By Steve Weisman
Another year has flown by. That seems to happen more and more the older I get! As we head into this New Year, I wish all of you best wishes for a great New Year! I hope that we Iowans can continue the push for more “best practices,” when it comes to conservation and water quality.
Here in the Iowa Great Lakes, we had the opportunity to be part of a week-long conservation effort culminated by the Okoboji Blue Water Festival on Saturday, August 13 in Preservation Plaza at the Arnolds Park Amusement Park. Earlier in the week, a special soil health field day was held to showcase “best practices” in conservation on local farmland.
This was followed by the Prairie Lakes Conference, the first of its kind in northwest Iowa. Over 160 people attended the conference, which was held at Arrowwood Conference Center and featured world-renowned speakers that presented up-to-date water quality topics and issues that relate to all Iowans.
According to John Wills, Clean Water Alliance Coordinator and a member of the planning committee, “I think the Prairie Lakes Conference really brought clean water home. Many of the attendees were impressed with the quality of speakers and the information presented. We had a conference that many large cities would have been proud of but then again, for us it’s all about water.“
As for the Okoboji Blue Water Festival, to say it was a success is definitely an understatement. It has been estimated that over 7,000 people were in attendance that day to enjoy the conservation “fair” that included activities for kids, a line of tents housing water quality exhibitors, three fishing seminars and a Water Quality panel discussion. That evening over 5,000 enjoyed the Boz Scaggs concert. Individuals, businesses and municipalities all joined forces to help sponsor the festival through donations and as volunteers.
According to Greg Drees, event chairman for the festival, “The inaugural Okoboji Blue Water Festival was a huge success. With 30 water quality exhibitors, clean water-themed kids’ and family activities, fishing clinics and a distinguished panel of speakers, it was a full day of raising public awareness of the importance of protecting water resources in the Iowa Great Lakes and across the state. It ended appropriately with a celebratory concert on stage with the legendary Boz Scaggs, who acknowledged the striking beauty of the venue.”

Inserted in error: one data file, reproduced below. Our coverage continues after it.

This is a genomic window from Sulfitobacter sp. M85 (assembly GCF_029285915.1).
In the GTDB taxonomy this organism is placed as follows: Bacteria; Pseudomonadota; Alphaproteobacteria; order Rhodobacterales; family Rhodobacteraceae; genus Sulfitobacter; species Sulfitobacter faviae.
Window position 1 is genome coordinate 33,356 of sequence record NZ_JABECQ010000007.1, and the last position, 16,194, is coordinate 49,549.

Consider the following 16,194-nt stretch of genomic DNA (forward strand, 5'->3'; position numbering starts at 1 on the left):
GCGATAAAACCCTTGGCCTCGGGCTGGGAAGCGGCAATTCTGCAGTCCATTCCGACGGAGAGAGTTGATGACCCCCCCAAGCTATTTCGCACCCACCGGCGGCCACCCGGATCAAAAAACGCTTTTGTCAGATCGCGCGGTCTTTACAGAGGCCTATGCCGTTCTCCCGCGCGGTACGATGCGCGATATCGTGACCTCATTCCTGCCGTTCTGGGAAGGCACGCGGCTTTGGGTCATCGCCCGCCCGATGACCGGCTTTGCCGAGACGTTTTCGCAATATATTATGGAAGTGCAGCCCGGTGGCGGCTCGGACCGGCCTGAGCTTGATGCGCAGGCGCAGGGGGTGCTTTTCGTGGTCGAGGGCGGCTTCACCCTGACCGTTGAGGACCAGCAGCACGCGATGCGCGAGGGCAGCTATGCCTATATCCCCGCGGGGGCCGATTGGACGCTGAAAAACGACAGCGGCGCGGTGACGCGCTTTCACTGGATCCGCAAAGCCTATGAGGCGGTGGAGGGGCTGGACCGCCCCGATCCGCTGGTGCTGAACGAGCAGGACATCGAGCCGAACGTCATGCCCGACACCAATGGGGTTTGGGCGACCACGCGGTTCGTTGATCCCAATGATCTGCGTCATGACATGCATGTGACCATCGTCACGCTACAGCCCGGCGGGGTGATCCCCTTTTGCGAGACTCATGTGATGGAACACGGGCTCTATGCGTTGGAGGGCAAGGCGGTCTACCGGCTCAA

Looking to 2017
The good news is this week-long conservation effort is back for 2017. The Prairie Lakes Conference Planning Committee has announced that the Field Day will be held on August 9, followed by the two-day conference on August 10-11. The theme for the 2017 conference will be “Where Land and Water Meet.” Wills shared his excitement for the 2017 event. “When you pair the conference with the concert, which is on that Saturday, we have a week of education, fun and family activities that almost anyone can get something out of. We are in the process of contacting potential presenters for 2017 and will give updates periodically as the program comes together.”
Drees is also looking forward to the 2017 event. “We will stage the second annual festival on August 12 with the goal of making the event even better. We know how we can tweak the activities to be even more family-friendly, and, of course, we will remain true to the original message of water quality awareness. Committees are at work now to attract noted speakers to discuss clean water issues, and another big name musical act will again be the culmination of the festival.”
(photos by Steve Weisman)